text in english:
Mood Bungalow, garden fence fear, campbeds in the gym, I pile you up a house, جبل (mountain), May I dwell here?, architecture of leisure, shelter, melancoly of stay, I have to water the plants. Traffic jam into town again. One weekend gone. A life set to pause, number 148, room 3.02, בטחון (security)
Kleingartenanlagen existieren in Berlin seit 1833.
Allotment gardens exist since 1833 in Berlin. Their origins are small squares of land the city gave to the poorest of the poor to have at least the earth to provide some food for them. These “Gardens of the Poor” were controlled by overseers, who were not too shy to use violence against what they saw as the filth of the town. People so poor having to live in these quarters had no choice but to “behave” and live under this prisonlike atmosphere.
2016 marks the peak of people who seek asylum in Germany, most come from places of war. In that year and the following most of the refugees come from Syria. More than half of their asylum applications are turned down. The city partly uses recreation architecture as transitory housing, moving leisure out, but leaving appartments vacant all over the city.
These years also mark the turn of a lot of European countries towards the (far) right. Rallies over rallies. Right wing parties get into governments via democratic votes. Maybe there is a correlation or maybe it was under the surface all along.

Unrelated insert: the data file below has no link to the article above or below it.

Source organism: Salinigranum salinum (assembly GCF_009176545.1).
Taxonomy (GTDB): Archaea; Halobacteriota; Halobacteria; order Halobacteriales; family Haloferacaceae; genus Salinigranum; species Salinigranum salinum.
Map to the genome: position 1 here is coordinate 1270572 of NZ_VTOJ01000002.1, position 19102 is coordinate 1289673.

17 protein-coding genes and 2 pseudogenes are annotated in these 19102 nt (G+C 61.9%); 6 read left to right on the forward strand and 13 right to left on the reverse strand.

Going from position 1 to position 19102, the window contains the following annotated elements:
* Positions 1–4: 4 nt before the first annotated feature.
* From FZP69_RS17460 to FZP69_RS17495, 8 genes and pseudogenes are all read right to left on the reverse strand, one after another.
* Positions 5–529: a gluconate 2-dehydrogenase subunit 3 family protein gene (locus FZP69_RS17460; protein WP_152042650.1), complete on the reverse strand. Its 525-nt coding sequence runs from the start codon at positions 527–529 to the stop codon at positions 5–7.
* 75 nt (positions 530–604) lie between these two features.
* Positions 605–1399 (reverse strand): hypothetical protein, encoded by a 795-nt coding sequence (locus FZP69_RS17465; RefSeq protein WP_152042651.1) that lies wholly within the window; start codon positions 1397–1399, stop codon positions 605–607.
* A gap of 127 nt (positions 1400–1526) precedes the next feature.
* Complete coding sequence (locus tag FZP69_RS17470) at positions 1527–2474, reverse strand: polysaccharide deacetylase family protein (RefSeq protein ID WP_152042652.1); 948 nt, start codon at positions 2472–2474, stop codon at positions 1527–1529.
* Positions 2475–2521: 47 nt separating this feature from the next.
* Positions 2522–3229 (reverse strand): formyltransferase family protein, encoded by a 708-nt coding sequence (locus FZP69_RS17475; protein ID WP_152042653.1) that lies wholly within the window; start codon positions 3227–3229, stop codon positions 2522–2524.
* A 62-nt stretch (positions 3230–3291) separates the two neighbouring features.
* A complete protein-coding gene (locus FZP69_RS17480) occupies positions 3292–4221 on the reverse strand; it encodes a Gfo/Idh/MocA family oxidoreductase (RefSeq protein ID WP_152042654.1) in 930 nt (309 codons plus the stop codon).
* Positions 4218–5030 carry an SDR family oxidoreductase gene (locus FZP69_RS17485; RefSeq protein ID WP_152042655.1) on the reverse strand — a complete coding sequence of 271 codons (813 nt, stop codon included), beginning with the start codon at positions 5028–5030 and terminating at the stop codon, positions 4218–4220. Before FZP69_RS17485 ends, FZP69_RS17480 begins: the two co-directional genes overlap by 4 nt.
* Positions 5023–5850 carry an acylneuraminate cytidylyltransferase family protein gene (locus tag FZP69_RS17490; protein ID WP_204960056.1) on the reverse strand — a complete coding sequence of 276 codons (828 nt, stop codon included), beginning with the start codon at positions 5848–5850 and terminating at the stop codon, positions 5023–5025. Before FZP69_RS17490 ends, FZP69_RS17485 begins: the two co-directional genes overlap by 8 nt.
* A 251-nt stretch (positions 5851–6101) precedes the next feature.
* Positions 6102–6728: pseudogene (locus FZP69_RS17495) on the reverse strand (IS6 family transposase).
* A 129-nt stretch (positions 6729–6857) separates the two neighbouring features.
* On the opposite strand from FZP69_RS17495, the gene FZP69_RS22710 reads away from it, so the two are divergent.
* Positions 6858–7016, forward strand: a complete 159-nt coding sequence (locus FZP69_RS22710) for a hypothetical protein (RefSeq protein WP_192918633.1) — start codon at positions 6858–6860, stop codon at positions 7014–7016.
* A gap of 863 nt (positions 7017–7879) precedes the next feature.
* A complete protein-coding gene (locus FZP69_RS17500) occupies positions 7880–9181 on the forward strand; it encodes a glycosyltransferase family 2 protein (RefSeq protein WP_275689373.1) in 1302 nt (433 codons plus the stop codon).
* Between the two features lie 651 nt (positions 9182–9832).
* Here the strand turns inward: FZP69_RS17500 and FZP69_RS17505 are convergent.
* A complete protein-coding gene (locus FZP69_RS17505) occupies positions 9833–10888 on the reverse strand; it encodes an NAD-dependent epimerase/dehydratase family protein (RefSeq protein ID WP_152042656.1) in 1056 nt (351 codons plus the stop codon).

While being stuffed together in tents, gymnasia, old hotels, container towns etc. people who took it on themselves to flee war zones, that did not have a choice to stay, are fenced off from the citizins in the cities they end up.
Towards the end of the 19th century the “Gardens of the Poor” with their overseers were abolished by the state of Berlin. The idea to have little colonies in and around the city to provide housing and small gardening for the poor stayed, along with a new need for town people to have recreation homes. In the 20th century garden colonies became the weekend home for a lot of Germans to lay in the sun, play badminton, watch your grass grow, bake a pie with the apples from your own apple tree and hang over the fence to spy on the neighbours. A German idyll; even a working class could afford.
You could say the allotment garden is the symbol of German Tristesse including the upmost prejudice towards the unknown other. Driving through the hinterlands of the US in 2016 during the presidential race, mainly Pennsylvania, I realised once again that xenophobia sits on a lot of porches and not only German ones.
In this installation I wanted to point out that what you seek as shelter may not be what it seems and what you think you will lose to others may not be as much as you think it is. A radio plays a distorted version of “Mood Indigo” called “Bungalow Indigo”.